The outer wrapper is different because the Chinese version has a thicker outer wrapper. The Chinese version also uses cabbage whereas the Vietnamese version uses cellophane noodles as filling.

What are the differences between dipping sauces for Vietnamese egg rolls and Chinese egg rolls?

Vietnamese egg rolls are usually dipped in a sauce called nuoc mam, which is a sweet chili fish sauce that is slightly sweet and tangy with a bold flavor of heat.

vietnamese egg roll nuoc mam dipping sauce

Chinese egg rolls are dipped in a sauced called sweet and sour sauce, which tastes like pineapple juice with the acidity of vinegar with a touch of ketchup.

What ingredients do Vietnamese and Chinese spring rolls have in common?

The little similarity they do have is the “meat and vegetables inside of a wrapper.” Stretching the commonality comparison, both Vietnamese and Chinese egg rolls share two common ingredients, which is ground pork and seafood. 

Do Vietnamese and Chinese egg rolls include egg?

While the name of the dish may imply using eggs, egg rolls do not typically contain egg in the filling nor in the ingredients of the wrapper. 

It is very unclear, similar to its origins, how the word egg appeared in the name. The speculation from a few newspaper articles reference that the Chinese word for egg sounds similar to the Chinese word for spring, but that is purely speculation and has not been a proven theory.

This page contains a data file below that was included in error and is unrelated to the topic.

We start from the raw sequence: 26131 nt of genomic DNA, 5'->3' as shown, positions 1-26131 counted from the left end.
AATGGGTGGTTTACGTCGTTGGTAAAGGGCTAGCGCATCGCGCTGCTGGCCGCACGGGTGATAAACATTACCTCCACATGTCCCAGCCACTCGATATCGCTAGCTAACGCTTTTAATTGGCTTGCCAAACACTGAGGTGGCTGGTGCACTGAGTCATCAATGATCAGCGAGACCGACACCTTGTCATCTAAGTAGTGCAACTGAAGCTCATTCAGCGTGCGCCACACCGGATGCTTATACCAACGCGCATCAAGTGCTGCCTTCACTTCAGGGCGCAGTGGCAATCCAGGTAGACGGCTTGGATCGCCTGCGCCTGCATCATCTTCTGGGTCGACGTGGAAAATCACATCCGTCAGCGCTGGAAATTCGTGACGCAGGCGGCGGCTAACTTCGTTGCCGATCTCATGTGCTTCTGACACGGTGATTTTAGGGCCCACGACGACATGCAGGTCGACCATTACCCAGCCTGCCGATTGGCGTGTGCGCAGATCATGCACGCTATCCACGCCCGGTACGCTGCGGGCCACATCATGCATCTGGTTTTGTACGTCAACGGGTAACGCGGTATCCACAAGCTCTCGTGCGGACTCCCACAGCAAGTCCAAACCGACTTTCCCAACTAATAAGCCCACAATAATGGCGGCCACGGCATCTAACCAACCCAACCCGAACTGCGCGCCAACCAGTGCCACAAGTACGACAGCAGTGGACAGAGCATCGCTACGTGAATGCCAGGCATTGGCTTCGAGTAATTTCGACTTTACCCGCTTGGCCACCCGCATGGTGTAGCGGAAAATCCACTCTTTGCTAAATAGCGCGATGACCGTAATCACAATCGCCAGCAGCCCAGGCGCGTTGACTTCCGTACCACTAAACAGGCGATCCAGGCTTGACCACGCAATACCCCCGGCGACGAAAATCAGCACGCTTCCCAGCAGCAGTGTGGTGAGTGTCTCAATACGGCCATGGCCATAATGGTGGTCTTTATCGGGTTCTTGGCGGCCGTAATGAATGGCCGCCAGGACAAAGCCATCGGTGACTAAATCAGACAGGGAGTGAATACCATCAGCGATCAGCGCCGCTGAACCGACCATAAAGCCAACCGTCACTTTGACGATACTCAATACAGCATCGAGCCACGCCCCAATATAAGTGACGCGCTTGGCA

Serving Egg Rolls

What is Vietnamese spring rolls served with?

Vietnamese egg rolls are often served on a bed of lettuce. It is accompanied by nuoc mam as a dipping sauce. It’s often served as an appetizer.

It can also be used as a topping over a plate of vermicelli noodles and grilled meats, which is also drizzled with nuoc mam.

What are Chinese egg rolls served with?

Chinese egg rolls are served also on a bed of lettuce. It is accompanied with sweet and sour sauce. It’s often served only as an appetizer.

What are other variations of egg rolls in other regions?

There are a lot of different regions in the eastern world that have their own version of an egg roll.

  • Philippines – Lumpiang Shanghai
  • Thailand – Popiah Tod
  • Malaysia – Popiah
  • Vietnam – Goi Cuon
  • Japan – Hurmaki
  • China – Egg Rolls

What egg rolls taste better: Chinese or Vietnamese egg rolls?

This depends on that type of flavor you are going for. If you want a hearty egg roll with a thick sauce, Chinese egg rolls may fit your flavor palette. If you are wanting a lighter egg roll, with a strong dipping sauce to kick it up a notch, Vietnamese egg rolls may be up your ally.

I am biased, and I will say that Vietnamese egg rolls are my absolute favorite.

What makes for a bad egg roll?

When egg rolls are served poorly, you’ll find that the outer crust is generally very soggy and the filling may be overpowered by a single ingredient. That is for any egg roll made in any region.

Summary of Comparing Vietnamese Egg Rolls and Chinese Egg Rolls

I hope that this comparison between two popular regional egg rolls, Chinese and Vietnamese, helps you understand the differences between each of these dishes.

Both appetizers ultimately reign supreme in their countries ability to popularize their appetizers to the mainstream western world. 

However, there are major differences between Chinese and Vietnamese egg rolls. Making sure you know the differences the next time you follow a recipe or order from a restaurant menu will help you set expectations before the plate is served. Learn more about the differences between Chinese food versus Vietnamese food.

Chinese versus Vietnamese Egg Rolls